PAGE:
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I'm not a vegetarian, but I do try to have as many GF and simple meals as possible. I must stress - stay simple. The more complex you make the meals, the more it will cost. 

 

First, find out which vegetable staples you can easily and cheaply access from farmer's markets. Then base your meals on these staples. For us it's potatoes, onions, sweet potatoes, tomatoes and bunches of greens. Also frozen vegetables are fantastic - Buy a bag of frozen cut green beans and make a green bean, onion and tomato casserole served with brown rice. Watch out for coupons or sales with frozen items and you'll be able to stock up for very little.

 

 

A relatively inexpensive yet nourishing diet would look like this to me...

 

Breakfast: 

2 boiled eggs OR 2 egg omelette + piece of fruit + glass of unsweetened juice

 

Snacks:

Air popped popcorn (buy a popper for $15 and you're set as popping corn is pretty cheap). Put a pat of butter on top for extra goodness and much needed fat;

OR a seasoned oven baked potato with a pat of butter

OR homemade peanut butter with cut up fruit

OR homemade hummus with carrot sticks

 

Lunch: 

Leftovers from night before (dinner) - saves the hassle of making a fresh hot lunch every day too.

 

Dinner:

Various veggie/bean soups or casseroles. Serve next to brown or partially milled rice or a green salad. Be sure to double up on servings so there is enough for lunch the next day.

 

Have you tried any gut healing diets for your twins that are on the spectrum? You said GF helps them, but properly restoring their gut bacteria and ensuring effective digestion might help even more.. just a thought. :)


 

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#12 of 16 Old 05-25-2014, 01:34 PM
 
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Originally Posted by mamarhu View Post
 

Yes, that was a great post!

 

I think it helps to focus on what you do eat, rather than what you don't. For example, bread is typically made of wheat. Gluten-free alternatives are expensive (and often disappointing!). Rather than trying to do "bread" alternatives, consider non-bread foods - corn tortillas come to mind. Or a casserole with rice or potatoes instead of noodles. Same with dairy. Instead of expensive non-dairy milk substitutes (almond, soy or whatever), aim for recipes that don't call for dairy products in the first place. Drink tea, juice, water. Produce can be bought in bulk, cheaply in season, directly from the farm if possible, and preserved by freezing, canning, or dehydrating.

 

If you can come up with 10 or 15 supper recipes that your family likes, you can rotate them and never get too bored. My family loves brown rice topped with a spinach and mushroom gravy. My local produce market, not the more upscale, trendy Farmer's Market, caters to the Eastern European immigrants, and has great prices on potatoes, cabbage, and mushrooms year around. Potatoes with marinara sauce. Baked potatoes with broccoli and onions. Green chili with white beans. Adding seasonal veggies as they are available keeps it interesting. Stir-fried, or broiled with olive oil and herbs, or shish-kabob style on the grill.

 

If I find something interesting on sale at the produce market, I often buy a huge quantity, then bring it home and then figure out what to do with it. After last Thanksgiving, I found pumpkins on sale for 9 cents a pound. I bought around 40 lbs, and learned online how to bake, puree and freeze them. We have used them for pumpkin muffins and pumpkin/lentil curry and an African recipe for pumpkin stew. Not to mention quite a few pies. Still have some left, but next year I will aim for 60 pounds or so! One year I got a deal on 2 huge burlap bags of corn that we blanched, cut from the ears, and froze. I learned that you can freeze whole lemons just as they are, for later use in recipes or lemonade. Tomatoes can be pureed in a blender, and frozen raw, for use in sauces and soups. My favorite produce market always has $5 or less bags (25lbs?) of blemished fruit or veggies, that can be salvaged. I have gotten oranges for juice, and onions and bell peppers to chop and freeze in one cup portions for recipes.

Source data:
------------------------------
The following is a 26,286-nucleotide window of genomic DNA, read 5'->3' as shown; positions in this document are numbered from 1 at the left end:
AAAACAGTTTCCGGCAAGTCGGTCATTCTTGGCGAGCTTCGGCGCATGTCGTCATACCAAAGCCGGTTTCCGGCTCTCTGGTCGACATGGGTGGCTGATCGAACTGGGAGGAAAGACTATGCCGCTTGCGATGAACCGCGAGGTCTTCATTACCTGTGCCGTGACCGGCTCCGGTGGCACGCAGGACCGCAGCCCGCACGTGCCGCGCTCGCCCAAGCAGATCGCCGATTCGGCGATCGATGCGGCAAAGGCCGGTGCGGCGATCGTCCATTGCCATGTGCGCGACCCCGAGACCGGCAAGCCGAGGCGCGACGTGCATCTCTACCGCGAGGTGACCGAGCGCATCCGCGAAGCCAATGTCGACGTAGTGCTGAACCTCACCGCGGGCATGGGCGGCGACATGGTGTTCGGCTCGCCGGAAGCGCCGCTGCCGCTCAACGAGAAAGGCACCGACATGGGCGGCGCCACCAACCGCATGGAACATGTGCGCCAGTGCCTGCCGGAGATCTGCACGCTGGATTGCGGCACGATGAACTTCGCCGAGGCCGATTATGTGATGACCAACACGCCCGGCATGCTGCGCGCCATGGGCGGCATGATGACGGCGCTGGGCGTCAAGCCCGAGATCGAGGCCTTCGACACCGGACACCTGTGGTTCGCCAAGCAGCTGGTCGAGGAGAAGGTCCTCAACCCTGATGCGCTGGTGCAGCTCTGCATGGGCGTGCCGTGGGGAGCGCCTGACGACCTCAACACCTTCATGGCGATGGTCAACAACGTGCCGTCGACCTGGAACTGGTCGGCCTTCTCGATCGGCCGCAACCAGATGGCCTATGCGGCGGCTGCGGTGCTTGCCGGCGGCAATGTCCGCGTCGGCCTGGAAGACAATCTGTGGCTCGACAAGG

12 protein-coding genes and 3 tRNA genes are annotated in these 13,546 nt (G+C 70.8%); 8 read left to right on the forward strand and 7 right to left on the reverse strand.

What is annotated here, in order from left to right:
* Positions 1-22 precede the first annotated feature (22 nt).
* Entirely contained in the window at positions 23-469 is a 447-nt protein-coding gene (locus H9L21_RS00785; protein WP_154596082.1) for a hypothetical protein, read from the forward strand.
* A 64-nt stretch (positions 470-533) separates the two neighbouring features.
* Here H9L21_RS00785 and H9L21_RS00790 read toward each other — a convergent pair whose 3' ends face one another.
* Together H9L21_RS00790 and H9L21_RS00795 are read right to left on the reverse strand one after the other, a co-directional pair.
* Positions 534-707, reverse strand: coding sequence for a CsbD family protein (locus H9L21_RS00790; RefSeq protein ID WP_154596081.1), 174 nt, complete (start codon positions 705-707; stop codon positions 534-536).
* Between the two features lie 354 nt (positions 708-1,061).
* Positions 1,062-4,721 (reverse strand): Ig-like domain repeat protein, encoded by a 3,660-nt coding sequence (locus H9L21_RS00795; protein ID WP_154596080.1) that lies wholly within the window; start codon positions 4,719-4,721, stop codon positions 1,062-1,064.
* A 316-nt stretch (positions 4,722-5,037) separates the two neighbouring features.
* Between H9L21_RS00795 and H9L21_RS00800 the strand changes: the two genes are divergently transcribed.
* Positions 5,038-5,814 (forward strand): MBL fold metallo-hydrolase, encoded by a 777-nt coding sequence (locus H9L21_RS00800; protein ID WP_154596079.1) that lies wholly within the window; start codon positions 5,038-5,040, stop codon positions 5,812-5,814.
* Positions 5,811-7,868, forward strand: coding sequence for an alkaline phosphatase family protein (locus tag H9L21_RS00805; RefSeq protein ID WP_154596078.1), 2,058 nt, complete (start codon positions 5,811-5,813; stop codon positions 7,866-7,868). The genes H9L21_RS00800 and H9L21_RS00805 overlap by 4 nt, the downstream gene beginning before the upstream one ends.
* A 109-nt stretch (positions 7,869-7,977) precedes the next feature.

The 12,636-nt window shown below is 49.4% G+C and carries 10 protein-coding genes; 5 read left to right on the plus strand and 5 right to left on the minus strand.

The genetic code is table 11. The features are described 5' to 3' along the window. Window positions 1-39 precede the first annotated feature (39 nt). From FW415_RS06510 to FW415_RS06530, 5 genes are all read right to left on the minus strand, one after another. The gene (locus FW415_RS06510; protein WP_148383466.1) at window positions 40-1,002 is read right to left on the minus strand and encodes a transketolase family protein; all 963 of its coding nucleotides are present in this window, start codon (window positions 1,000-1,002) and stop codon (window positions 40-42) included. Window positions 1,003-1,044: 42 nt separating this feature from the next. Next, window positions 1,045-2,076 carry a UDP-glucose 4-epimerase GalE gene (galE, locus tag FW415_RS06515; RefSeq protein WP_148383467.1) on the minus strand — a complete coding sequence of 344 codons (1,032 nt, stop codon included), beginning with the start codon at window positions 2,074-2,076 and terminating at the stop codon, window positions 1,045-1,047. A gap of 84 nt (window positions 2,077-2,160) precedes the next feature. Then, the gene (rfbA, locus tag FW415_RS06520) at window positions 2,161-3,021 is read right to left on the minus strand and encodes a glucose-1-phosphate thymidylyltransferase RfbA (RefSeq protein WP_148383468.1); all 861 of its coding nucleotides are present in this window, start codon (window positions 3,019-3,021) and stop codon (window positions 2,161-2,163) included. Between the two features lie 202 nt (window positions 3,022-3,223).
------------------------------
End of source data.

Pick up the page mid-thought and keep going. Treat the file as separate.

I look for cases of tomatoes, apples, and peaches each summer, to can in various forms (sauce, butter, etc.). I have experimented with canning green beans and pickling other veggies, but generally prefer to blanch and freeze them, along with corn. I also grow my own herbs (indoors in winter) because I think fresh herbs are essential, and way too expensive at the supermarket - $2 for a small bunch. I have sage, rosemary, thyme, cilantro, dill, basil, and oregano on my windowsill right now. Sometimes I add parsley and others to that list. Fresh herbs make me feel wealthy. Lettuce and other greens are also easy to grow in pots if you have even a small yard or balcony. On the subject of a yard, have you considered raising chickens? 6 hens would give you a bunch of eggs, they are surprisingly low-maintenance, and endlessly amusing.


I would love to know , how do you freeze whole lemons ? Do you plop them in a freezer bag as is and then put them in your freezer ? And how do you thaw them out ?


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#13 of 16 Old 05-26-2014, 07:42 AM
 
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Yup - I just have a zip-lock bag in the freezer. I thaw them in the fridge when I think of it in time, otherwise on the counter.

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#14 of 16 Old 05-26-2014, 08:29 AM
 
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I do the same. They thaw nicely on the counter in a bowl.

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#15 of 16 Old 05-26-2014, 11:30 AM
 
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Oh wow , thanks guys , I´ll be sure to try that , we get free lemons all the time


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#16 of 16 Old 05-28-2014, 11:40 AM
 
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I am not vegetarian- but I have a son who is gluten and sugar free- basically low glycemic.  I have started cooking for him using Trim Healthy Mama recipes.  They are great recipes and I think many of them would work great for you as long as you are including eggs in your diet.  They have some fun bread recipes that use mostly eggs.  My son and I both like them a lot.  Look them up on pinterst or they have a book.  Good luck!